Writes David Franke:
I urge you to see the epic movie “The Hunger Games.” I also urge you to read this review of the movie first, before heading to the theater. I saw the movie on the first day of its release, without benefit of Raven Claybough’s excellent review in New American magazine, and was mystified by certain aspects that are clarified by Claybough.
I will assume you have not read The Hunger Games trilogy by Suzanne Collins. They apparently are best sellers among middle-school and high-school students—an encouraging sign of the times, in an era when positive signs are rare. Perhaps this is another aspect of the same youth phenomenon known as the Ron Paul Revolution. The kids seem to be ahead of their elders in their intellectual rebellion against the centralized and evil State. After seeing the movie, you may be inspired to order the books from Amazon, as I was.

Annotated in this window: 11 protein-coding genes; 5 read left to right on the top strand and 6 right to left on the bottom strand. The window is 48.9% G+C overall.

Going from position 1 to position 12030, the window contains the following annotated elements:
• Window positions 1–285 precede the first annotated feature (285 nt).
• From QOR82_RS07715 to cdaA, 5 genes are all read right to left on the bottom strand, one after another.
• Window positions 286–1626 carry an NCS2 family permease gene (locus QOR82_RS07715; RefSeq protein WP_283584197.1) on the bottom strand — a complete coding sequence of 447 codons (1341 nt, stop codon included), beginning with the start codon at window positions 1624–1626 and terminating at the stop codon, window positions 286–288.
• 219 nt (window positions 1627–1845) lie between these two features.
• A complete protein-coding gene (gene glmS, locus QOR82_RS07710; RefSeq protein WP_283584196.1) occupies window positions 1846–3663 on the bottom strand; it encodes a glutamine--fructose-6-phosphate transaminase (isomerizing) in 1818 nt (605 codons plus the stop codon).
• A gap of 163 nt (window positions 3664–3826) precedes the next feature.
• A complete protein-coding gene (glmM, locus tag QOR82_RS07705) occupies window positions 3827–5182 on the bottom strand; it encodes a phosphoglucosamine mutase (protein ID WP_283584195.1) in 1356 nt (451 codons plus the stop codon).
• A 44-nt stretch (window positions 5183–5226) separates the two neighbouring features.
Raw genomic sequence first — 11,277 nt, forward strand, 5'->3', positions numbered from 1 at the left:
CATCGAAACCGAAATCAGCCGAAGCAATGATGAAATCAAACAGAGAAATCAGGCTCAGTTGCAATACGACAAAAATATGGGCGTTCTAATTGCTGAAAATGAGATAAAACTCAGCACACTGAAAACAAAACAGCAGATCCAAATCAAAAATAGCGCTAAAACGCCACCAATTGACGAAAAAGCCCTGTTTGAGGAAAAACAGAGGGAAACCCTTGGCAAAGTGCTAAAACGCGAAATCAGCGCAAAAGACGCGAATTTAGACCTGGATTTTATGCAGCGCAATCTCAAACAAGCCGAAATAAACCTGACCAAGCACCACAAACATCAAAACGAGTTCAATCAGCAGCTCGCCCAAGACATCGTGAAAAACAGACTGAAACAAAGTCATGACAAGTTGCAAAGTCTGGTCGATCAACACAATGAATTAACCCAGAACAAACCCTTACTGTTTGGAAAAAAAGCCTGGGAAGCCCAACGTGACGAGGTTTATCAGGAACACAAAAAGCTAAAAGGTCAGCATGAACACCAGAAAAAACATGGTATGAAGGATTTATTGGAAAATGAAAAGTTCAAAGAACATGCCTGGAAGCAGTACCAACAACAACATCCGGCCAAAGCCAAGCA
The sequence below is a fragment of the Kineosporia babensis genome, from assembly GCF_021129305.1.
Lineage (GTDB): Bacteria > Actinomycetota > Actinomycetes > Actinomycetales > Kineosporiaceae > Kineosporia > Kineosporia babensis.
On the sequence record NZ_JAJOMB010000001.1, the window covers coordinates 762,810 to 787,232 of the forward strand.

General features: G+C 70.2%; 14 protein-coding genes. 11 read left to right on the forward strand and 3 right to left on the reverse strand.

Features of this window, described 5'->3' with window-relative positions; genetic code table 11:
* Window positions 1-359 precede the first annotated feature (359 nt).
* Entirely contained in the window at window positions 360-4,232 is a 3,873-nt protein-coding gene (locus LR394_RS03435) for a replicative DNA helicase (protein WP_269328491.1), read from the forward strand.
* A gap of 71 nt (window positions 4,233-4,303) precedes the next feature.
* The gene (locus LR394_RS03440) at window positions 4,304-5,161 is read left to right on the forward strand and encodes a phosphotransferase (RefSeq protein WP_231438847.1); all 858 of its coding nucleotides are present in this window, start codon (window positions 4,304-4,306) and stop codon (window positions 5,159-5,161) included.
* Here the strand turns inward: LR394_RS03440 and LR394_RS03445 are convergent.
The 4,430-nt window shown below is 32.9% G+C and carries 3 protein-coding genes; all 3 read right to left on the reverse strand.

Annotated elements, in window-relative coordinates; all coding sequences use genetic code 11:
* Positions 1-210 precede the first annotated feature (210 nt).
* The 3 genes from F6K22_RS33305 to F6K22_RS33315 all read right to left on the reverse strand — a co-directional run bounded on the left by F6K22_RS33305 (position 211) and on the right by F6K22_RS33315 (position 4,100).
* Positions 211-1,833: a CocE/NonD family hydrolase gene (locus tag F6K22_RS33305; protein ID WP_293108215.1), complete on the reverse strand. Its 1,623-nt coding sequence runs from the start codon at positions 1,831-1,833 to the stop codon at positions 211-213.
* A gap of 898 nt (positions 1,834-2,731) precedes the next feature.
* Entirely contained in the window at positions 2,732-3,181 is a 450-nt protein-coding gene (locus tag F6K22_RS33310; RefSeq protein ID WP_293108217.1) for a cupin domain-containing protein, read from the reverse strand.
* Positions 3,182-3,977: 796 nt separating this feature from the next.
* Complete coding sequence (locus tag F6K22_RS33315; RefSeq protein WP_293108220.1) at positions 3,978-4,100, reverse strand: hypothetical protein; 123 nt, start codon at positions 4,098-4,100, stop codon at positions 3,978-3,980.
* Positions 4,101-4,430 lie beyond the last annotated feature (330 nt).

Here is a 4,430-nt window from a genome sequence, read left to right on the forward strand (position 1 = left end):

Jennifer Lawrence has been getting rave reviews—justifiably so—for her depiction of Katniss, the main character in the book and film. I saw her previously in “Winter’s Bone,” for which she also received critical acclaim—even an Academy Award nomination for best actress. She turns 22 this summer but looks believably like a teenager in both movies. These books and these movies give us an interesting cultural phenomenon—a scrappy survivalist girl in dire circumstances who manages to retain her compassion and humanity throughout the tribulations she faces. Imagine that the historicalized heroines of the American Girl series have now attained their teenage years and face challenges that are the contemporary or future equivalent of life on the Western frontier or on a slave plantation.
Maybe I’m just not aware of them, but when will we have equally powerful heroes portrayed for young boys? I don’t mean boys fighting alien galaxies or video game warlords, but boys fighting for their family and their independence against the intrusions of the State. Let’s hope that comes soon. Meanwhile, Peeta, Katniss’s fellow Tribute from District 12, and a guy she has a crush on, is a good start.